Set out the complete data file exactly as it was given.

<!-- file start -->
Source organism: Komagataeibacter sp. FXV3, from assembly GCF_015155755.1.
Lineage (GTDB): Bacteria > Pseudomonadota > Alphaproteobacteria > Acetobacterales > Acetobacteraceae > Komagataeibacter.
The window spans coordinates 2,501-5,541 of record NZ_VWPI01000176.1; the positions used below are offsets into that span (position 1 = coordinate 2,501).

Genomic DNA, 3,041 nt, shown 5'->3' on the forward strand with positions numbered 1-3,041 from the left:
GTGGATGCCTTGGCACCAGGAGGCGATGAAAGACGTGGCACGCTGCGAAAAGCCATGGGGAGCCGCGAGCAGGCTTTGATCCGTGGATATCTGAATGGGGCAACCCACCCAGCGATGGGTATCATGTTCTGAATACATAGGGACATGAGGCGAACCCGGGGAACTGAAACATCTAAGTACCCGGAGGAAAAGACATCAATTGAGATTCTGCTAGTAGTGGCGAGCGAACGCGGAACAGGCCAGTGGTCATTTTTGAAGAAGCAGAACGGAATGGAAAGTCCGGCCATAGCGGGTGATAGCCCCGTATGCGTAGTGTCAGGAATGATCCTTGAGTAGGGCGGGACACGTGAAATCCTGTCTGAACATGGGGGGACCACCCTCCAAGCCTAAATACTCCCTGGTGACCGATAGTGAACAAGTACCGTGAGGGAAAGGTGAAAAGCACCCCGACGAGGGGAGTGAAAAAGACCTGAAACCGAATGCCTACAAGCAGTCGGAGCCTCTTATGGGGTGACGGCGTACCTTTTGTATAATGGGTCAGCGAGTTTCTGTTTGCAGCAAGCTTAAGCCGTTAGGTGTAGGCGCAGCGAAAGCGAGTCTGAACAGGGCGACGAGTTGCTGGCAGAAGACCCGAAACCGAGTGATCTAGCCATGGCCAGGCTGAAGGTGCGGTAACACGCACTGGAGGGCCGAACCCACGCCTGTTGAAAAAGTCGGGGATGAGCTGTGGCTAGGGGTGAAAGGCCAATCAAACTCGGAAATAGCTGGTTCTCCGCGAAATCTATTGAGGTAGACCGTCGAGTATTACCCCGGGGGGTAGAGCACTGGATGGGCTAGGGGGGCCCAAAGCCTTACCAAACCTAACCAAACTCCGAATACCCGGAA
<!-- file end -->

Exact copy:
Source organism: Komagataeibacter sp. FXV3, from assembly GCF_015155755.1.
Lineage (GTDB): Bacteria > Pseudomonadota > Alphaproteobacteria > Acetobacterales > Acetobacteraceae > Komagataeibacter.
The window spans coordinates 2,501-5,541 of record NZ_VWPI01000176.1; the positions used below are offsets into that span (position 1 = coordinate 2,501).

Genomic DNA, 3,041 nt, shown 5'->3' on the forward strand with positions numbered 1-3,041 from the left:
GTGGATGCCTTGGCACCAGGAGGCGATGAAAGACGTGGCACGCTGCGAAAAGCCATGGGGAGCCGCGAGCAGGCTTTGATCCGTGGATATCTGAATGGGGCAACCCACCCAGCGATGGGTATCATGTTCTGAATACATAGGGACATGAGGCGAACCCGGGGAACTGAAACATCTAAGTACCCGGAGGAAAAGACATCAATTGAGATTCTGCTAGTAGTGGCGAGCGAACGCGGAACAGGCCAGTGGTCATTTTTGAAGAAGCAGAACGGAATGGAAAGTCCGGCCATAGCGGGTGATAGCCCCGTATGCGTAGTGTCAGGAATGATCCTTGAGTAGGGCGGGACACGTGAAATCCTGTCTGAACATGGGGGGACCACCCTCCAAGCCTAAATACTCCCTGGTGACCGATAGTGAACAAGTACCGTGAGGGAAAGGTGAAAAGCACCCCGACGAGGGGAGTGAAAAAGACCTGAAACCGAATGCCTACAAGCAGTCGGAGCCTCTTATGGGGTGACGGCGTACCTTTTGTATAATGGGTCAGCGAGTTTCTGTTTGCAGCAAGCTTAAGCCGTTAGGTGTAGGCGCAGCGAAAGCGAGTCTGAACAGGGCGACGAGTTGCTGGCAGAAGACCCGAAACCGAGTGATCTAGCCATGGCCAGGCTGAAGGTGCGGTAACACGCACTGGAGGGCCGAACCCACGCCTGTTGAAAAAGTCGGGGATGAGCTGTGGCTAGGGGTGAAAGGCCAATCAAACTCGGAAATAGCTGGTTCTCCGCGAAATCTATTGAGGTAGACCGTCGAGTATTACCCCGGGGGGTAGAGCACTGGATGGGCTAGGGGGGCCCAAAGCCTTACCAAACCTAACCAAACTCCGAATACCCGGAA